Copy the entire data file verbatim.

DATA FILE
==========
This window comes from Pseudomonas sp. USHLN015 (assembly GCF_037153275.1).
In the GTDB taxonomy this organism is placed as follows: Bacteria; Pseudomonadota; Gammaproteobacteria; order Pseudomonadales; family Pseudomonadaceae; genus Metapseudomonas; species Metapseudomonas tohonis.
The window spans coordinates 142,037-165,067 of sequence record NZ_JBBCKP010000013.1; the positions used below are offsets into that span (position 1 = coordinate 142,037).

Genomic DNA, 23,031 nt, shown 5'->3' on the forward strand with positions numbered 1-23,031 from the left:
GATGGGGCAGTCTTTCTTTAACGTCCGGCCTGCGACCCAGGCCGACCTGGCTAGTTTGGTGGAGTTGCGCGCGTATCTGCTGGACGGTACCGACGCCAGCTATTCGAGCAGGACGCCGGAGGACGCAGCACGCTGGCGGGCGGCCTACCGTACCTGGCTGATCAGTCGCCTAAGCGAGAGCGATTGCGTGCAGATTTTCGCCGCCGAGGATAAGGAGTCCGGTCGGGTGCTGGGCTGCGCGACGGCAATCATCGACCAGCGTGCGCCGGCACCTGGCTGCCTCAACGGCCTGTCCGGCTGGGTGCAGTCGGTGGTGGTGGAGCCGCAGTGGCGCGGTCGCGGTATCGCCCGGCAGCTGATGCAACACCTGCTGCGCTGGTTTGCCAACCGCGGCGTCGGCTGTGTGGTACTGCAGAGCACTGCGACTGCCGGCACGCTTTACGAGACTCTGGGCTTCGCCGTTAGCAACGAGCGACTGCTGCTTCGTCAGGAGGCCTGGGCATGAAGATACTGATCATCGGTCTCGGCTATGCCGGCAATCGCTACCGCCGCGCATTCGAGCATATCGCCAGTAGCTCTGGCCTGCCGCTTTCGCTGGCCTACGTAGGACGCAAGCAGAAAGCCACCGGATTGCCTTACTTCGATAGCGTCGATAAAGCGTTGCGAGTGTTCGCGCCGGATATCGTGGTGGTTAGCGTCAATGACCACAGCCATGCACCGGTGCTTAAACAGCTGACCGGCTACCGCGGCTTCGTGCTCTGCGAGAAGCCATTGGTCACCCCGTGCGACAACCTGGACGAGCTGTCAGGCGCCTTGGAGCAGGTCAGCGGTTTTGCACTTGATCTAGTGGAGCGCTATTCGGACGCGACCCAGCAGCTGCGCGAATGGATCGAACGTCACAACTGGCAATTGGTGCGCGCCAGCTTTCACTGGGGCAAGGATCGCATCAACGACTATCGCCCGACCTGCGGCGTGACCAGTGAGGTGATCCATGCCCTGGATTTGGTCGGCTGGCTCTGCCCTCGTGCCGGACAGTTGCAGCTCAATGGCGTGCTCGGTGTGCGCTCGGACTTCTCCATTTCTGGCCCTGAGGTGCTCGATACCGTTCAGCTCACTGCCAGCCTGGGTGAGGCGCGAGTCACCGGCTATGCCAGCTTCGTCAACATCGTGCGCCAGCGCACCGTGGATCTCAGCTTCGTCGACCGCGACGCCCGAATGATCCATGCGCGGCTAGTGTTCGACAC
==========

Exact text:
This window comes from Pseudomonas sp. USHLN015 (assembly GCF_037153275.1).
In the GTDB taxonomy this organism is placed as follows: Bacteria; Pseudomonadota; Gammaproteobacteria; order Pseudomonadales; family Pseudomonadaceae; genus Metapseudomonas; species Metapseudomonas tohonis.
The window spans coordinates 142,037-165,067 of sequence record NZ_JBBCKP010000013.1; the positions used below are offsets into that span (position 1 = coordinate 142,037).

Genomic DNA, 23,031 nt, shown 5'->3' on the forward strand with positions numbered 1-23,031 from the left:
GATGGGGCAGTCTTTCTTTAACGTCCGGCCTGCGACCCAGGCCGACCTGGCTAGTTTGGTGGAGTTGCGCGCGTATCTGCTGGACGGTACCGACGCCAGCTATTCGAGCAGGACGCCGGAGGACGCAGCACGCTGGCGGGCGGCCTACCGTACCTGGCTGATCAGTCGCCTAAGCGAGAGCGATTGCGTGCAGATTTTCGCCGCCGAGGATAAGGAGTCCGGTCGGGTGCTGGGCTGCGCGACGGCAATCATCGACCAGCGTGCGCCGGCACCTGGCTGCCTCAACGGCCTGTCCGGCTGGGTGCAGTCGGTGGTGGTGGAGCCGCAGTGGCGCGGTCGCGGTATCGCCCGGCAGCTGATGCAACACCTGCTGCGCTGGTTTGCCAACCGCGGCGTCGGCTGTGTGGTACTGCAGAGCACTGCGACTGCCGGCACGCTTTACGAGACTCTGGGCTTCGCCGTTAGCAACGAGCGACTGCTGCTTCGTCAGGAGGCCTGGGCATGAAGATACTGATCATCGGTCTCGGCTATGCCGGCAATCGCTACCGCCGCGCATTCGAGCATATCGCCAGTAGCTCTGGCCTGCCGCTTTCGCTGGCCTACGTAGGACGCAAGCAGAAAGCCACCGGATTGCCTTACTTCGATAGCGTCGATAAAGCGTTGCGAGTGTTCGCGCCGGATATCGTGGTGGTTAGCGTCAATGACCACAGCCATGCACCGGTGCTTAAACAGCTGACCGGCTACCGCGGCTTCGTGCTCTGCGAGAAGCCATTGGTCACCCCGTGCGACAACCTGGACGAGCTGTCAGGCGCCTTGGAGCAGGTCAGCGGTTTTGCACTTGATCTAGTGGAGCGCTATTCGGACGCGACCCAGCAGCTGCGCGAATGGATCGAACGTCACAACTGGCAATTGGTGCGCGCCAGCTTTCACTGGGGCAAGGATCGCATCAACGACTATCGCCCGACCTGCGGCGTGACCAGTGAGGTGATCCATGCCCTGGATTTGGTCGGCTGGCTCTGCCCTCGTGCCGGACAGTTGCAGCTCAATGGCGTGCTCGGTGTGCGCTCGGACTTCTCCATTTCTGGCCCTGAGGTGCTCGATACCGTTCAGCTCACTGCCAGCCTGGGTGAGGCGCGAGTCACCGGCTATGCCAGCTTCGTCAACATCGTGCGCCAGCGCACCGTGGATCTCAGCTTCGTCGACCGCGACGCCCGAATGATCCATGCGCGGCTAGTGTTCGACAC